About a decade ago, an American lawyer with roughly $50 million stashed in the Cayman Islands went looking for another place to hide it. His problem, allegedly, is that he had never declared the accounts and paid his taxes. His solution was to purchase nearly a dozen villas in Spain through shell corporations, plus millions of dollars’ worth of gold bullion.
The lawyer might never have come to the attention of U.S. tax authorities if not for the fact that the person he had hired to help him load up on Spanish real estate blew the whistle. In 2016, with the aid of a former IRS agent named Robert Mazur, that person handed over detailed documentation of the alleged tax evasion scheme to the IRS whistleblower office.
That was nearly seven years ago. To this day, the IRS has yet to take any enforcement action.
“It defies logic to me that it could take that long,” Mazur said. But that is less than the average amount of time it takes the IRS whistleblower office to investigate a claim, which ranges from eight and a half to more than 11 years.
“The IRS whistleblower program is one of the greatest wastes of government opportunity that’s out there,” said Jeffrey Neiman, who represents whistleblowers as a partner at the Florida law firm Marcus, Neiman, Rashbaum & Pineiro. “You have this stubbornness within the IRS where they believe they should be able to do everything on their own. Despite Congress giving them this amazing tool to crack down on tax evasion.”
According to the IRS’s own data, for every $1 it does eventually award to whistleblowers, it collects at least $6 from noncompliant taxpayers. Since 2007, whistleblowers have helped the service recover $6.39 billion from wealthy and corporate tax cheats.
And yet the program has been shrinking. From 2018 to 2021, the size and number of whistleblower awards plunged from 423 awards totaling $312 million to 179 awards worth $36 million. The amount of money the office recovered from noncompliant taxpayers also fell, from $1.4 billion to $245 million. A recent report from the Senate Finance Committee blasted the IRS for opening just six criminal investigations based on whistleblower complaints in fiscal year 2020.
A major culprit is massive delays in paying out whistleblower awards and a deep-seated resentment inside the IRS toward working with informants. In the years it takes for the IRS to vet a claim, investigate and take action, whistleblowers typically remain in the dark. Waiting for a tax case to take shape, Mazur said, is like watching a glacier form.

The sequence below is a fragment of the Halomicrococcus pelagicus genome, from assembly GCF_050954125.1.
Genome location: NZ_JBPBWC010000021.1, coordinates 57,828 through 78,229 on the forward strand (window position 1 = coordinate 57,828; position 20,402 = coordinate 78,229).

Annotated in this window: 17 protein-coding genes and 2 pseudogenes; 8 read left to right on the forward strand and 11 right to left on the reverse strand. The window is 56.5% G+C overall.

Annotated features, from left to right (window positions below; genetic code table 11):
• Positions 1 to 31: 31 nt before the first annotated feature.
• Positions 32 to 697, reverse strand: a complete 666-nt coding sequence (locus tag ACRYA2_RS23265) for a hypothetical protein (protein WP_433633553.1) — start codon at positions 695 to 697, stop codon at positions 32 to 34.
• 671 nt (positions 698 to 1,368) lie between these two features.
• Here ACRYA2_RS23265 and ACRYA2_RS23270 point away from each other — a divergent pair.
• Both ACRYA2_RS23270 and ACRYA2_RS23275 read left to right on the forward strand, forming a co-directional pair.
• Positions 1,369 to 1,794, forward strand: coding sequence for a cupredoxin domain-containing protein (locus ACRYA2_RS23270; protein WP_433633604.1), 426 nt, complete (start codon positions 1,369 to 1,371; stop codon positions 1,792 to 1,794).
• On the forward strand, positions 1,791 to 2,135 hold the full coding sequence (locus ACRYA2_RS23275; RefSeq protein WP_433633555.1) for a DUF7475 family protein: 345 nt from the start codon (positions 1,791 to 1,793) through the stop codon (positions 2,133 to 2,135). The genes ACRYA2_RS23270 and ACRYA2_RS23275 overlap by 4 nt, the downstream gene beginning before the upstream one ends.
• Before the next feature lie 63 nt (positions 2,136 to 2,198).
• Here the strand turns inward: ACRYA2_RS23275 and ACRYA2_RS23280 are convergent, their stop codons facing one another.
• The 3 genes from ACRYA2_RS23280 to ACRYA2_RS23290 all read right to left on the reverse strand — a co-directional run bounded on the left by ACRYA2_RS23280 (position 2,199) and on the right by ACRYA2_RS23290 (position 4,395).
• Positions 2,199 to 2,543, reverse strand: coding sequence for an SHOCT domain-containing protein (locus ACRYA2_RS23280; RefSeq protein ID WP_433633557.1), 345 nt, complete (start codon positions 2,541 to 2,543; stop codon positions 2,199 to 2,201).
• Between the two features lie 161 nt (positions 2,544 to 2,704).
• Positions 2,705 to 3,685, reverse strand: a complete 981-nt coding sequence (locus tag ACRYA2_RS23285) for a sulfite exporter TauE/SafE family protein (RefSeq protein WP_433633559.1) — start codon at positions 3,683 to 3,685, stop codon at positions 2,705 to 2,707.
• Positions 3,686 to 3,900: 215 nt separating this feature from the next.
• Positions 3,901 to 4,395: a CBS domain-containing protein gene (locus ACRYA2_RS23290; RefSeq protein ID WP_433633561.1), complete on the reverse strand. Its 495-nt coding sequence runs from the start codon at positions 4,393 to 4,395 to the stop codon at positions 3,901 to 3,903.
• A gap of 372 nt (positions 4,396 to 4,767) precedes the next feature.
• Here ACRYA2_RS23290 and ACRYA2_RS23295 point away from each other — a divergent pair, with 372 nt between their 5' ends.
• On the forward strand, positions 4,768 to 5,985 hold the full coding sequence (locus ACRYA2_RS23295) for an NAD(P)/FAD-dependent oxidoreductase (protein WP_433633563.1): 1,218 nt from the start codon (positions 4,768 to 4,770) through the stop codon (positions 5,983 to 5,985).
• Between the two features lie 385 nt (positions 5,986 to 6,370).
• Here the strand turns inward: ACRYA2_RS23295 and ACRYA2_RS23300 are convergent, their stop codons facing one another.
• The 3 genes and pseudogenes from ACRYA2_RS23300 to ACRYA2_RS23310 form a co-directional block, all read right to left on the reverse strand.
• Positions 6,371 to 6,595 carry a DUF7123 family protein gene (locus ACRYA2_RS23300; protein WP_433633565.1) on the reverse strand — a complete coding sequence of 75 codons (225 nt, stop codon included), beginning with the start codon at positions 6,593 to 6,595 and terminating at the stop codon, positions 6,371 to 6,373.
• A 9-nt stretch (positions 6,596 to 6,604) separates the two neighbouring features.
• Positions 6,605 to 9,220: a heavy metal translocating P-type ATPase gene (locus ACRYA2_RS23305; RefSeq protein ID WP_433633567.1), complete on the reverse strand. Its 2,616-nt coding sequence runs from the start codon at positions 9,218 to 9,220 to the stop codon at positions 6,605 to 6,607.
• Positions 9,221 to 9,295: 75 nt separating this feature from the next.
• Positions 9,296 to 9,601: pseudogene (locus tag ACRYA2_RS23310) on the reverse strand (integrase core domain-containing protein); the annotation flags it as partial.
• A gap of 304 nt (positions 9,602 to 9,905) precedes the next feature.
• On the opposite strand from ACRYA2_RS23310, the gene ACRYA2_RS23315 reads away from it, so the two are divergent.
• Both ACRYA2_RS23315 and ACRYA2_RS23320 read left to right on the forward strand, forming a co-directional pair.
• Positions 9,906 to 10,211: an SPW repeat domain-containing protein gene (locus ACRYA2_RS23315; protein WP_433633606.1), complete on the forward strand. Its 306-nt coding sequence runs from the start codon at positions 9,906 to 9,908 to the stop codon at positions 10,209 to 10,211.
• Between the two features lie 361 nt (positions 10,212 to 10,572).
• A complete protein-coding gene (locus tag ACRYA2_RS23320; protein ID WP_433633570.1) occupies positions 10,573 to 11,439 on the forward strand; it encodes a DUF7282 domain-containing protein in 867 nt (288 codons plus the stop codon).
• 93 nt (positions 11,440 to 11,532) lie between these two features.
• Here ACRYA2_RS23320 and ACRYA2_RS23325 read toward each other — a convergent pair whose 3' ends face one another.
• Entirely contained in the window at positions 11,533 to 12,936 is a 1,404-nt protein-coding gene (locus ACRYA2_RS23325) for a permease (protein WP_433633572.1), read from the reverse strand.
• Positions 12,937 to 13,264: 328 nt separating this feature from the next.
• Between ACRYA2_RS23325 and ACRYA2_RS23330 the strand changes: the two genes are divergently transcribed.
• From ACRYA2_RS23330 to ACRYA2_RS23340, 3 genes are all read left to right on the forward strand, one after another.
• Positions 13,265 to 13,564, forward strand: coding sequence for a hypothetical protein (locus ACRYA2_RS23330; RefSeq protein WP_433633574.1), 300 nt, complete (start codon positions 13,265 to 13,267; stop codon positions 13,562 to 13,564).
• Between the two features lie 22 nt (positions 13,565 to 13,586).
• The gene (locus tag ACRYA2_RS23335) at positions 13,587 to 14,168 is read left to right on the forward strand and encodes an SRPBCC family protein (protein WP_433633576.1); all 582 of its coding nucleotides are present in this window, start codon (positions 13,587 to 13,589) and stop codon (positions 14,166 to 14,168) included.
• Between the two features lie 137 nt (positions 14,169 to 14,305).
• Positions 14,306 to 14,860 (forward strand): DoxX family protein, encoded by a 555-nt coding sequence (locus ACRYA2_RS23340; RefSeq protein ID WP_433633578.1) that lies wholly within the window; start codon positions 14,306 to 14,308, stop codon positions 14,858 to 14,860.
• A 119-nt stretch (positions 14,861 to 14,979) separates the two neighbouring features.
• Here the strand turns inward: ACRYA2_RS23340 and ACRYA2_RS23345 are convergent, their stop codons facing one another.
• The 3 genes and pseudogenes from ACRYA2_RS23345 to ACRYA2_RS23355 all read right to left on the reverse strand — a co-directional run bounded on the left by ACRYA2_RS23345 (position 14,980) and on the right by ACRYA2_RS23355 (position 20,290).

“I have a former CFO-type who submitted a claim about a real estate developer around six and a half years ago,” Neiman said. “We’re talking about tens of millions of dollars. And one day, I’m gonna go to the mailbox, find a letter, and it’ll tell me they’ve either decided to give my client a reward or not.”
“I’ve had billion-dollar claims rejected even though they were completely meritorious because the IRS just gave up on them.”
John Hinman, who became the office’s newest director in May, said he is aware of the whistleblower program’s reputation and is keen on improving it.
“We absolutely do value whistleblowers and their contributions,” he said. “I’m really coming into the position with a desire to look for opportunities for improvements and change.”
The challenge facing him is steep. The program is a shadow of what lawmakers imagined when they created the whistleblower office in 2006. Inspired by the awesome scale of malfeasance behind the Enron scandal, Sen. Chuck Grassley (R-Iowa) helped pass a bipartisan law that set up the office and made monetary awards for successful whistleblowers mandatory. They are entitled to between 15% and 30% of what the IRS collects based on their information.
Under the law, the whistleblower has to substantially contribute to the investigation in order to be eligible for an award, usually by providing emails, PowerPoint presentations and memos that help make the case. People who initiated or planned the illegal activity are not eligible.
The law took effect on Dec. 6, 2006.
“We had submissions coming in the door on December 7,” recalled Bob Gardener, a retired IRS agent. By the time the office had a permanent director the following February, the tips numbered more than 400. “And they just kept rolling in,” he said. “Every day we would get five, ten new submissions.”
The quality, he said, was fantastic. Whistleblowers clued the IRS in to everything from garden-variety secret offshore accounts to types of tax evasion the agency didn’t even know existed. Informants hailed from virtually every high-flying industry, like banking, finance, manufacturing, construction, pharmaceuticals, and military contracting.
A tip from Brad Birkenfeld, a former UBS banker who would collect the largest IRS whistleblower award in the program’s history, resulted in a watershed investigation of Americans hiding taxable assets in the Swiss banking system. UBS agreed to pay a $780 million fine and turn over the names of thousands of Americans with undeclared accounts. Birkenfeld was also sentenced to 40 months in prison for withholding the name of a client implicated in the scandal.